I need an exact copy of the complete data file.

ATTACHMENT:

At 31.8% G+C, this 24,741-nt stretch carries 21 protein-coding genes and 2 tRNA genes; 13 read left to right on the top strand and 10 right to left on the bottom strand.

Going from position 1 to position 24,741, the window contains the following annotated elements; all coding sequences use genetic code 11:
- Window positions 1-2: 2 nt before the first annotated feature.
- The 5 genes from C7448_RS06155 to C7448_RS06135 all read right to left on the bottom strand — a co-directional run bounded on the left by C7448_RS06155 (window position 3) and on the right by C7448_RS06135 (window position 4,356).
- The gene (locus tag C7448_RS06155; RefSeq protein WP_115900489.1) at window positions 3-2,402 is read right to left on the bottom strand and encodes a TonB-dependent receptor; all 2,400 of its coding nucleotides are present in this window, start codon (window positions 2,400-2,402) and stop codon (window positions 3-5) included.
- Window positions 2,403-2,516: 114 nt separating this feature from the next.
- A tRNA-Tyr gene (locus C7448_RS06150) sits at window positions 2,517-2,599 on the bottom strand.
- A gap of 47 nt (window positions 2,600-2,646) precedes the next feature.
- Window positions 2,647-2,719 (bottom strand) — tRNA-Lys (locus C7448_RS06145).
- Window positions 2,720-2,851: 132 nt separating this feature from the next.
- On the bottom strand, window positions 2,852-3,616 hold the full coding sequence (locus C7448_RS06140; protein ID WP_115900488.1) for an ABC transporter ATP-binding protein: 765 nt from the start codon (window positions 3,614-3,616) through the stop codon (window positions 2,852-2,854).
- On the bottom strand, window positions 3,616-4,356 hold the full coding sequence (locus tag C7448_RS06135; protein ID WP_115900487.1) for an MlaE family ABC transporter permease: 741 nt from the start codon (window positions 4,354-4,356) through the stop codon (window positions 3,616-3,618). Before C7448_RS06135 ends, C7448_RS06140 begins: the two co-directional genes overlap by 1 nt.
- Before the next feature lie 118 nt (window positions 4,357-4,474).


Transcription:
At 31.8% G+C, this 24,741-nt stretch carries 21 protein-coding genes and 2 tRNA genes; 13 read left to right on the top strand and 10 right to left on the bottom strand.

Going from position 1 to position 24,741, the window contains the following annotated elements; all coding sequences use genetic code 11:
- Window positions 1-2: 2 nt before the first annotated feature.
- The 5 genes from C7448_RS06155 to C7448_RS06135 all read right to left on the bottom strand — a co-directional run bounded on the left by C7448_RS06155 (window position 3) and on the right by C7448_RS06135 (window position 4,356).
- The gene (locus tag C7448_RS06155; RefSeq protein WP_115900489.1) at window positions 3-2,402 is read right to left on the bottom strand and encodes a TonB-dependent receptor; all 2,400 of its coding nucleotides are present in this window, start codon (window positions 2,400-2,402) and stop codon (window positions 3-5) included.
- Window positions 2,403-2,516: 114 nt separating this feature from the next.
- A tRNA-Tyr gene (locus C7448_RS06150) sits at window positions 2,517-2,599 on the bottom strand.
- A gap of 47 nt (window positions 2,600-2,646) precedes the next feature.
- Window positions 2,647-2,719 (bottom strand) — tRNA-Lys (locus C7448_RS06145).
- Window positions 2,720-2,851: 132 nt separating this feature from the next.
- On the bottom strand, window positions 2,852-3,616 hold the full coding sequence (locus C7448_RS06140; protein ID WP_115900488.1) for an ABC transporter ATP-binding protein: 765 nt from the start codon (window positions 3,614-3,616) through the stop codon (window positions 2,852-2,854).
- On the bottom strand, window positions 3,616-4,356 hold the full coding sequence (locus tag C7448_RS06135; protein ID WP_115900487.1) for an MlaE family ABC transporter permease: 741 nt from the start codon (window positions 4,354-4,356) through the stop codon (window positions 3,616-3,618). Before C7448_RS06135 ends, C7448_RS06140 begins: the two co-directional genes overlap by 1 nt.
- Before the next feature lie 118 nt (window positions 4,357-4,474).